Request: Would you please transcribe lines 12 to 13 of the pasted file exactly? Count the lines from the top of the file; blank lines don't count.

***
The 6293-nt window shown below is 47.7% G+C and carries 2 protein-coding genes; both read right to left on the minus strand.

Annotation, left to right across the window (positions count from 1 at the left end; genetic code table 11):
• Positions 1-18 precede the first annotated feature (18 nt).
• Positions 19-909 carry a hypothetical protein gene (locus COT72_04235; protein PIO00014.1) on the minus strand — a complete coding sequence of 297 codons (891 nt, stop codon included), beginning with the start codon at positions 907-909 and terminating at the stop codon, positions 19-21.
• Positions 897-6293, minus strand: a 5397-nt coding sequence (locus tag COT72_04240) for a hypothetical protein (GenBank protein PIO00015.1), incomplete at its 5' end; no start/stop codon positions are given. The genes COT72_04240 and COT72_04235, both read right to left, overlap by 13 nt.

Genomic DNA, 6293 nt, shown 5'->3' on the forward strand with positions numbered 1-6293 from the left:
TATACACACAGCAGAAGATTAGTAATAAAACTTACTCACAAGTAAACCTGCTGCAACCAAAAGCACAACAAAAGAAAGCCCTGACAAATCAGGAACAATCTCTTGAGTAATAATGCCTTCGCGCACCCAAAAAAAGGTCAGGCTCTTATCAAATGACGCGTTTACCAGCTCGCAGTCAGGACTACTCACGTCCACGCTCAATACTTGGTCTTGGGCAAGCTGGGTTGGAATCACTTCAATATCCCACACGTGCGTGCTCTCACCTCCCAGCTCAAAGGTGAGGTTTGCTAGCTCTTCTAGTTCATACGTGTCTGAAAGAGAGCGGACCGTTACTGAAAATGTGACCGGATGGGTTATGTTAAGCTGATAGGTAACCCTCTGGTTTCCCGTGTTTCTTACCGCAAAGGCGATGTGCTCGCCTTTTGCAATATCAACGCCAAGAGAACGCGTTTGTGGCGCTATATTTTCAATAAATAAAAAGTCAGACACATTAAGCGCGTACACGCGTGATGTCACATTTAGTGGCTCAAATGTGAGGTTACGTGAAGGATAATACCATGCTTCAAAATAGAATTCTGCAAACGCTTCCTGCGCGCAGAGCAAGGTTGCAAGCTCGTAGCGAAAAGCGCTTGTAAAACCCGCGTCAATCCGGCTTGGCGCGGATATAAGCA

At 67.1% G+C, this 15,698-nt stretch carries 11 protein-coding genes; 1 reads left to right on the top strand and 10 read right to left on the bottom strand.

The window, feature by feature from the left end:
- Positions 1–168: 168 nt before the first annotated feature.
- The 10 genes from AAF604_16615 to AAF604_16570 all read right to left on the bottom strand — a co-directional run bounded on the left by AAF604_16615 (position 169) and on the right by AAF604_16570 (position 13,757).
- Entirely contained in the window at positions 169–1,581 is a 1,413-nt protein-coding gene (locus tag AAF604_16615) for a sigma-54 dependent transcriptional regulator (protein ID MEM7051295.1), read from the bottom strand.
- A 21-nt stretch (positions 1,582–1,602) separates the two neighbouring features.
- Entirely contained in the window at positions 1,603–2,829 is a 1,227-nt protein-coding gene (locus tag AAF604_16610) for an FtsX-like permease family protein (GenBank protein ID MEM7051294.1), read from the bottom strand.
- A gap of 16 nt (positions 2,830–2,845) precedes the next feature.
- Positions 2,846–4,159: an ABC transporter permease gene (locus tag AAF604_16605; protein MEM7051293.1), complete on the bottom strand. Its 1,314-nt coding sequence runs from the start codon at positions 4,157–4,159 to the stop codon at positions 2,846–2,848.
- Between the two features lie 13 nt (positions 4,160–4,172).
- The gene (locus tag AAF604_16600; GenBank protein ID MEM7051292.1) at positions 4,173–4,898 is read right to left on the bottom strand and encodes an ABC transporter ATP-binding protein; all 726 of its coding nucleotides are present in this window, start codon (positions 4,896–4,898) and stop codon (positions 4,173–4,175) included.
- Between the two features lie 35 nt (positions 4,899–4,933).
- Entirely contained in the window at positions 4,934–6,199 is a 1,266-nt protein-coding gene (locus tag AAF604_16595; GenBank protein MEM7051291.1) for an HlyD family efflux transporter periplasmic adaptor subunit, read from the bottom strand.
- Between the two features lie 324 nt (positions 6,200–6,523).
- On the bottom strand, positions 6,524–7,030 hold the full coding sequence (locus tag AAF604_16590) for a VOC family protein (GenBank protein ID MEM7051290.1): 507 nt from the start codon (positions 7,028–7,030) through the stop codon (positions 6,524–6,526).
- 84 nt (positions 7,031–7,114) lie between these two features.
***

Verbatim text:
- Entirely contained in the window at positions 169–1,581 is a 1,413-nt protein-coding gene (locus tag AAF604_16615) for a sigma-54 dependent transcriptional regulator (protein ID MEM7051295.1), read from the bottom strand.
- A 21-nt stretch (positions 1,582–1,602) separates the two neighbouring features.